We usually have breakfast for dinner once a week and I wanted to do something a bit different than biscuits or pancakes (either one is what I’ll usually make). When I saw that I also had some leftover ham in the fridge, I knew that there was one of two ways we could go with it: scone breakfast sandwiches, or I could go ahead and try to make a bread pudding-strata…thingy to share on the blog.

As you can see, the bread pudding-strata thingy won out.

First of all, I know that most strata and bread pudding recipes call for a French bread or a sturdy type of bread like challah or brioche to be used as the base. If you are in a hurry then you can of course go ahead and buy some in a store for this–it’ll still turn out great. However. If you’ve got the time, I really do recommend making and using the scones as the bread base. I know it may seem like an odd choice, as the scones are on the sweet side and this is a savory dish.

But they work. They really do. The orange flavor gives the dish a special taste that we agreed it wouldn’t have if I had just used regular bread. The next time I make this, you can bet I’ll be putting in the extra effort to and baking the scones to use as the base.

If ham is not your favorite protein, then you can definitely substitute it for another protein–sausage, turkey sausage, chicken-sausage. You could leave the meat out entirely if you’d like to make it vegetarian and just use mushrooms. Don’t sweat it too much. This bread pudding-strata thingy is very forgiving in terms of swapping out ingredients.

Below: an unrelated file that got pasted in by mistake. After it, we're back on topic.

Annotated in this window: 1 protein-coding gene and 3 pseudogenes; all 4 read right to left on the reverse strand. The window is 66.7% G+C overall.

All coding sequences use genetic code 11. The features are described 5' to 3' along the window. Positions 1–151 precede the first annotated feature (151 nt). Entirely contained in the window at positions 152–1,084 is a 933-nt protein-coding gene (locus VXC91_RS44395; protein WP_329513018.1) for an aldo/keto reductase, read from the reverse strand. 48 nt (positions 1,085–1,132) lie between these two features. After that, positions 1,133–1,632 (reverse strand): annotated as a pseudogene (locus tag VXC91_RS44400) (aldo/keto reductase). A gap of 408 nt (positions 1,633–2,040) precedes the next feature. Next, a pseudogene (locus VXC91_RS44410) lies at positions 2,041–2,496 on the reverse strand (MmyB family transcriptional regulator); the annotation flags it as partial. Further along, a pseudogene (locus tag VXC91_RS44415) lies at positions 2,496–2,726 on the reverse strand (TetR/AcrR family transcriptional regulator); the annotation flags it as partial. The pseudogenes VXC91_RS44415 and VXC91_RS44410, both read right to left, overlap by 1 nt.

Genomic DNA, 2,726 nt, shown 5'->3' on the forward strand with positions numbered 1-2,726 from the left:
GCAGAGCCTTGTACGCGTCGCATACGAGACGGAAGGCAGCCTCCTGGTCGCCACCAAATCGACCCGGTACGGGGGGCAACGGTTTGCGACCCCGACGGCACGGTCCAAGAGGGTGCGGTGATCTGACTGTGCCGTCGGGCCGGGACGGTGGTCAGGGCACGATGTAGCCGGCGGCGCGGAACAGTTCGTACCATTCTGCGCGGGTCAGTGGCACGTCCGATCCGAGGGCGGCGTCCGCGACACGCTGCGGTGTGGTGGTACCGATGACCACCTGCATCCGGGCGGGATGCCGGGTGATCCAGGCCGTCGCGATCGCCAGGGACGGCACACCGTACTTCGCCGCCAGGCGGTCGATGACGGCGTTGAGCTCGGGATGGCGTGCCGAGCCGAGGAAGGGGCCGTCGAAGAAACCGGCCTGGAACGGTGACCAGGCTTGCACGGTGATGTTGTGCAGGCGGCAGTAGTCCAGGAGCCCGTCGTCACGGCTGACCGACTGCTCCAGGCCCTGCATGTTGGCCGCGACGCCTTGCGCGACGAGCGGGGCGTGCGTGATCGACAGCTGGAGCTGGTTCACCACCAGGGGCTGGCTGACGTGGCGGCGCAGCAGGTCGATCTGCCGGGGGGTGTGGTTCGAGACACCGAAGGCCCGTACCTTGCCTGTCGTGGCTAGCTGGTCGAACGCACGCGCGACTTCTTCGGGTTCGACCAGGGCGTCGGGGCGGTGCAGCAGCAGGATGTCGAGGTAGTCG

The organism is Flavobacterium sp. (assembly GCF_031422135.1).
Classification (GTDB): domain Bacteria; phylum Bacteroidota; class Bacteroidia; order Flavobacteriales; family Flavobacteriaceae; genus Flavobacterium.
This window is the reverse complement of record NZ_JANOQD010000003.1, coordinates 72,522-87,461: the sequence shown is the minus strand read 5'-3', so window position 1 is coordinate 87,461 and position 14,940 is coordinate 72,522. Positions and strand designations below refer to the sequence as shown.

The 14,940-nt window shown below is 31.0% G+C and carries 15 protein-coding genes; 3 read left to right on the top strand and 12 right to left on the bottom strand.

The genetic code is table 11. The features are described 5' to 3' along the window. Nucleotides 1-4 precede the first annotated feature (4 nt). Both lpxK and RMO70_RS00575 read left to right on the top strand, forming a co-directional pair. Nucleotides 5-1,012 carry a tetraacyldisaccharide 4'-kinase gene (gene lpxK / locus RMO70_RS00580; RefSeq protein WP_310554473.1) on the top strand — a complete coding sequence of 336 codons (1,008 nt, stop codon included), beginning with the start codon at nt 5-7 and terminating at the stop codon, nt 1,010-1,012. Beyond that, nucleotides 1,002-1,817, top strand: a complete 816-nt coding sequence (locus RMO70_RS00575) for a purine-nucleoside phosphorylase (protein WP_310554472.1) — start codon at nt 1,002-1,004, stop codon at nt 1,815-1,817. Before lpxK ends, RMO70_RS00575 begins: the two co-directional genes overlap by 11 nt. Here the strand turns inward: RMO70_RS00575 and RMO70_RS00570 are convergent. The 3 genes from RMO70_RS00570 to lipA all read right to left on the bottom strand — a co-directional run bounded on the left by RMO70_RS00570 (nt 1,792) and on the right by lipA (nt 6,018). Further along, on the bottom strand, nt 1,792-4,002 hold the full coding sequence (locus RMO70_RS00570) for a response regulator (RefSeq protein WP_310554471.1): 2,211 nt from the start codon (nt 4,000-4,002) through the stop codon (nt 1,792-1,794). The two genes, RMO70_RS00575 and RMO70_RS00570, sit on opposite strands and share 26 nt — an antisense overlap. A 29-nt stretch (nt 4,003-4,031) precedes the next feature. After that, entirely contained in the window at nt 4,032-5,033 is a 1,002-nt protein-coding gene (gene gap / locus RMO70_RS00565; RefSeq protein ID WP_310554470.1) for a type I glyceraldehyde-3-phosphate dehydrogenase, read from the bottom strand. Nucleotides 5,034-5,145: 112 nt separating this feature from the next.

I know I could’ve left it plain and still had a tasty dish, but I’m a huge condiment lover. Plus, as most bread puddings DO have sauces on the side I decided I would make a sauce for this one.

This is what I like to call a little ‘recipe recycling’. You guys remember the spiced meatballs I made earlier last August? Well I decided on a whim to try and see if the sauce that I made to go along with the meatballs would also pair nicely with the bread pudding-strata thingy. The sauce looks like it’s a tomato base, but it’s actually roasted red peppers, roasted onions and roasted garlic that I pureed together in the blender, then simmered over the stove with smoked paprika and a few other spices. I really love it all on its own and I thought that it would be worth a try to see what else I could ‘recycle’ it with.

I was once again, pleasantly surprised. The sauce was a perfect smoky compliment to the bread pudding/strata, that in and of itself has a very nice balance of sweetness from the scones, and saltiness from the ham and cheese. Even with the meat and carbs, it filled me up without making me feel too full. I’m not really sure what the proper term for this thing would be considering that I think it somehow manages to check all the boxes of bread pudding, strata, casserole, and breakfast bake at the same time. I’m not sure the name of it really matters considering that we really liked this, and I think you would too. So why not give it a try?